I've spent a couple of days in the Phase 1 town with its wonderful, long white-sandy beach and lots of new architecture. Of course I ventured to the northern border of this town where, looking across a channel with lots of aquatic birds, you can see the construction of Phase 2 (inset). Five bridges are to span that canal, and the inset shows work in progress on Bridge 5.

It's a very dusty and hot area, but small plants have a way of fending for themselves even in this kind of environment. Here's a Zornia; I'm not sure which one. There are very many different kinds all over the world, and they naturalise quickly in 'foreign' areas. The name 'Zornia' is for Johannes Zorn (1739-1799) a German naturalist who published a number of volumes with beautiful engravings of plants.

I set myself the project of recreating each model Christian and I built on LEGO Masters US in miniature. Which one is your favorite?

 

Read more about every build's design/process, and see more pictures of the real things on my blog!

Episode 1: Spaceland

Episode 2: Catastophe at the Crescent

Episode 3: Beneath the Surface

Episode 4: Heartbreak of the Dragon Prince

Episode 5: Attack on Sustainable City

Episode 6: Arch & Truss Bridge

Episode 7: Storybook Challenge

Episode 8: Good vs. Evil

 

Website | Instagram | Facebook

Excerpt from metrolinx.com:

 

Evergreen Brick Works and Friends of Pan Am Path lead project to have murals painted on Bridge 81 concrete pillars

 

Japanese artist Hiroyasu Tsuri has done that with a massive mural below the historic rail bridge next to the Evergreen Brick Works in Toronto. With support from Metrolinx, his work was commissioned by Evergreen and Friends of Pan Am Path in 2017. The piece, featuring a large snake and plants native to the area, was completed in September.

 

“It makes things pop in a landscape that you hadn’t noticed,” said Hannah Kemp, the art and exhibits coordinator for Evergreen Brick Works. “You find yourself bringing new perspectives to something that has always been there.”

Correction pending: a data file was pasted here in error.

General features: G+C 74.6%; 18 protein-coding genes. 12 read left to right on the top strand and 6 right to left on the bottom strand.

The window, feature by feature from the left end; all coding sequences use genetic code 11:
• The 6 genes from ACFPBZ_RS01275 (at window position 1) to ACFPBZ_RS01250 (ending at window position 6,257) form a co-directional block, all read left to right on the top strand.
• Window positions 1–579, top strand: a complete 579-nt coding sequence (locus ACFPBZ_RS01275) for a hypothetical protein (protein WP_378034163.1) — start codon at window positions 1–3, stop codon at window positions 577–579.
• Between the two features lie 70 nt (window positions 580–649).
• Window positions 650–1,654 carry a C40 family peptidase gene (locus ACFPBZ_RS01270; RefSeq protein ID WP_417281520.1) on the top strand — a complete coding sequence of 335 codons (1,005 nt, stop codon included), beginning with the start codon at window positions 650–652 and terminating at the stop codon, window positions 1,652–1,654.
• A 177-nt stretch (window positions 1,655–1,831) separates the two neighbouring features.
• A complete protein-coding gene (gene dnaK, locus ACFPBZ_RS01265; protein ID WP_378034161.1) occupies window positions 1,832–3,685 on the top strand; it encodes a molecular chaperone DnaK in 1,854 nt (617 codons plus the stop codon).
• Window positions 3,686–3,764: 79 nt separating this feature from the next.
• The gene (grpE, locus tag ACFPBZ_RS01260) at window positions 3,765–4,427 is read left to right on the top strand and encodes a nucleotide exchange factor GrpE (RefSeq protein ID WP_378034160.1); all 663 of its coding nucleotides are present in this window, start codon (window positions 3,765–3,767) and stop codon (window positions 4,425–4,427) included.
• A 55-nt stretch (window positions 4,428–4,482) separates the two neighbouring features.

Tsuri’s mural is one of two that will be painted on Bridge 81, which is no longer in use, based on a “sustainable city” theme. The second will be created in the spring by world-renowned artists EL MAC + KWEST. Another called ‘The Pull of the Land’ by Faith XLVII has been there since 2013.

 

“It’s some of the elements that I like,” said Tsuri, otherwise known as TWOONE. “I like old, decaying walls, the greens and stuff. I like how it looks.”

 

Curator Emmanuel Jarus is an internationally recognized muralist from Toronto and has been excited about bringing this space to life.

 

“It’s obviously an older, historic looking bridge with a beautiful façade to paint,” said Jarus. “The fact that it’s unique instead of it being a flat, brick wall. As soon as something has its own personality and uniqueness to it, it makes it attractive as an art piece.”

CopenHill - Amager Bakke - at night…

 

“CopenHill, also known as Amager Bakke, is a power plant located on an industrial waterfront that is capable of converting 440,000 tons of waste into clean energy annually. It was designed by BIG (Bjarke Ingels Group) to double as public infrastructure, and is complete with tree-lined hiking trails and ski slopes on its roof along with the "tallest artificial climbing wall in the world" on its facade.” (1).